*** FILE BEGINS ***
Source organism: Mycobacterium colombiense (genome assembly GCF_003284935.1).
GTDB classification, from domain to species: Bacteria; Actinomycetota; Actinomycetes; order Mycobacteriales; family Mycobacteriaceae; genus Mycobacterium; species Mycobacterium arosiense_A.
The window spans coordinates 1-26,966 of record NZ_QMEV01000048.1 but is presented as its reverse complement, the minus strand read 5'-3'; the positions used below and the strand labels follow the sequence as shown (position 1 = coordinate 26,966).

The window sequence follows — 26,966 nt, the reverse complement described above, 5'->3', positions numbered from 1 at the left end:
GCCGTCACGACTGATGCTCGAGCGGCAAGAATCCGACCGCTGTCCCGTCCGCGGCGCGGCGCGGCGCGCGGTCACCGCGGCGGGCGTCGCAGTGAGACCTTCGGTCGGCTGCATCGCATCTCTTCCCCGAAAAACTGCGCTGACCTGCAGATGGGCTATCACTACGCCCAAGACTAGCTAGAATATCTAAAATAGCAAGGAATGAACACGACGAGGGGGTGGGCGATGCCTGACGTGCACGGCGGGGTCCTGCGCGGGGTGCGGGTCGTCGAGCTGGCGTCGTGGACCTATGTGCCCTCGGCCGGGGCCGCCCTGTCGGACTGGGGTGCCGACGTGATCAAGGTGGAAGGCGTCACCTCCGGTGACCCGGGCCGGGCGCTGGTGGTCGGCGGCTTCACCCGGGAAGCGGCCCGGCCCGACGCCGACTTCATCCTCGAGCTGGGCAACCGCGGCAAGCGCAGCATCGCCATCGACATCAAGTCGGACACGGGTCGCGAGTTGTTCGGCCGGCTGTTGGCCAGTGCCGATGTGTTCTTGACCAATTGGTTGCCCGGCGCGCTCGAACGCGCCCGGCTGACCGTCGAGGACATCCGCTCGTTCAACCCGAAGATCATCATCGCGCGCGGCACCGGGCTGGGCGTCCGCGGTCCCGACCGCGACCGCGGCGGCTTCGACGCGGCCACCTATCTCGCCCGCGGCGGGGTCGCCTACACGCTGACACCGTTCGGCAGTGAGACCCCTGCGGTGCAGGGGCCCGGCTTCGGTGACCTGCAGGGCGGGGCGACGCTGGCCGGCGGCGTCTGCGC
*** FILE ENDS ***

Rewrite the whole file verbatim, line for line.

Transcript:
Source organism: Mycobacterium colombiense (genome assembly GCF_003284935.1).
GTDB classification, from domain to species: Bacteria; Actinomycetota; Actinomycetes; order Mycobacteriales; family Mycobacteriaceae; genus Mycobacterium; species Mycobacterium arosiense_A.
The window spans coordinates 1-26,966 of record NZ_QMEV01000048.1 but is presented as its reverse complement, the minus strand read 5'-3'; the positions used below and the strand labels follow the sequence as shown (position 1 = coordinate 26,966).

The window sequence follows — 26,966 nt, the reverse complement described above, 5'->3', positions numbered from 1 at the left end:
GCCGTCACGACTGATGCTCGAGCGGCAAGAATCCGACCGCTGTCCCGTCCGCGGCGCGGCGCGGCGCGCGGTCACCGCGGCGGGCGTCGCAGTGAGACCTTCGGTCGGCTGCATCGCATCTCTTCCCCGAAAAACTGCGCTGACCTGCAGATGGGCTATCACTACGCCCAAGACTAGCTAGAATATCTAAAATAGCAAGGAATGAACACGACGAGGGGGTGGGCGATGCCTGACGTGCACGGCGGGGTCCTGCGCGGGGTGCGGGTCGTCGAGCTGGCGTCGTGGACCTATGTGCCCTCGGCCGGGGCCGCCCTGTCGGACTGGGGTGCCGACGTGATCAAGGTGGAAGGCGTCACCTCCGGTGACCCGGGCCGGGCGCTGGTGGTCGGCGGCTTCACCCGGGAAGCGGCCCGGCCCGACGCCGACTTCATCCTCGAGCTGGGCAACCGCGGCAAGCGCAGCATCGCCATCGACATCAAGTCGGACACGGGTCGCGAGTTGTTCGGCCGGCTGTTGGCCAGTGCCGATGTGTTCTTGACCAATTGGTTGCCCGGCGCGCTCGAACGCGCCCGGCTGACCGTCGAGGACATCCGCTCGTTCAACCCGAAGATCATCATCGCGCGCGGCACCGGGCTGGGCGTCCGCGGTCCCGACCGCGACCGCGGCGGCTTCGACGCGGCCACCTATCTCGCCCGCGGCGGGGTCGCCTACACGCTGACACCGTTCGGCAGTGAGACCCCTGCGGTGCAGGGGCCCGGCTTCGGTGACCTGCAGGGCGGGGCGACGCTGGCCGGCGGCGTCTGCGC